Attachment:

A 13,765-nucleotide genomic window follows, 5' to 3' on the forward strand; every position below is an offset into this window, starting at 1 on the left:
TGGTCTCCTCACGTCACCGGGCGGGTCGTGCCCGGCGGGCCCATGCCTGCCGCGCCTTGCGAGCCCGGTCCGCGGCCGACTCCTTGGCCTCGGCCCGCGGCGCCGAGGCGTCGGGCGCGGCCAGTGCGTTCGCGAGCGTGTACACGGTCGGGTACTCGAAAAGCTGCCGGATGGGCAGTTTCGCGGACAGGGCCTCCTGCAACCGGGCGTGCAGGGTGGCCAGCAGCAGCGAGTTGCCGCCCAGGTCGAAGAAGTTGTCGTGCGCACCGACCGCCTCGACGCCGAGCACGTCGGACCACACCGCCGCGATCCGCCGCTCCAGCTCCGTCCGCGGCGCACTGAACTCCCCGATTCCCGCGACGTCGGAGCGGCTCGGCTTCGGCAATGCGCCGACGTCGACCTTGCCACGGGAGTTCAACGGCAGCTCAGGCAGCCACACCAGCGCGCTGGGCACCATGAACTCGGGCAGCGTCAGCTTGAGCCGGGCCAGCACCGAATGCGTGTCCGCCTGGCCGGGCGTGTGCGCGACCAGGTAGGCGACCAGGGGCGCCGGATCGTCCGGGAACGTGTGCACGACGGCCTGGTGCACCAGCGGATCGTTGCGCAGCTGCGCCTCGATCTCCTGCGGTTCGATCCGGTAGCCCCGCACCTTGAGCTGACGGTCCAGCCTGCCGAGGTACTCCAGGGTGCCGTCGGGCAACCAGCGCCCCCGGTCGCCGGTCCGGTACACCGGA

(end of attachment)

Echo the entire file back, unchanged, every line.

A 13,765-nucleotide genomic window follows, 5' to 3' on the forward strand; every position below is an offset into this window, starting at 1 on the left:
TGGTCTCCTCACGTCACCGGGCGGGTCGTGCCCGGCGGGCCCATGCCTGCCGCGCCTTGCGAGCCCGGTCCGCGGCCGACTCCTTGGCCTCGGCCCGCGGCGCCGAGGCGTCGGGCGCGGCCAGTGCGTTCGCGAGCGTGTACACGGTCGGGTACTCGAAAAGCTGCCGGATGGGCAGTTTCGCGGACAGGGCCTCCTGCAACCGGGCGTGCAGGGTGGCCAGCAGCAGCGAGTTGCCGCCCAGGTCGAAGAAGTTGTCGTGCGCACCGACCGCCTCGACGCCGAGCACGTCGGACCACACCGCCGCGATCCGCCGCTCCAGCTCCGTCCGCGGCGCACTGAACTCCCCGATTCCCGCGACGTCGGAGCGGCTCGGCTTCGGCAATGCGCCGACGTCGACCTTGCCACGGGAGTTCAACGGCAGCTCAGGCAGCCACACCAGCGCGCTGGGCACCATGAACTCGGGCAGCGTCAGCTTGAGCCGGGCCAGCACCGAATGCGTGTCCGCCTGGCCGGGCGTGTGCGCGACCAGGTAGGCGACCAGGGGCGCCGGATCGTCCGGGAACGTGTGCACGACGGCCTGGTGCACCAGCGGATCGTTGCGCAGCTGCGCCTCGATCTCCTGCGGTTCGATCCGGTAGCCCCGCACCTTGAGCTGACGGTCCAGCCTGCCGAGGTACTCCAGGGTGCCGTCGGGCAACCAGCGCCCCCGGTCGCCGGTCCGGTACACCGGA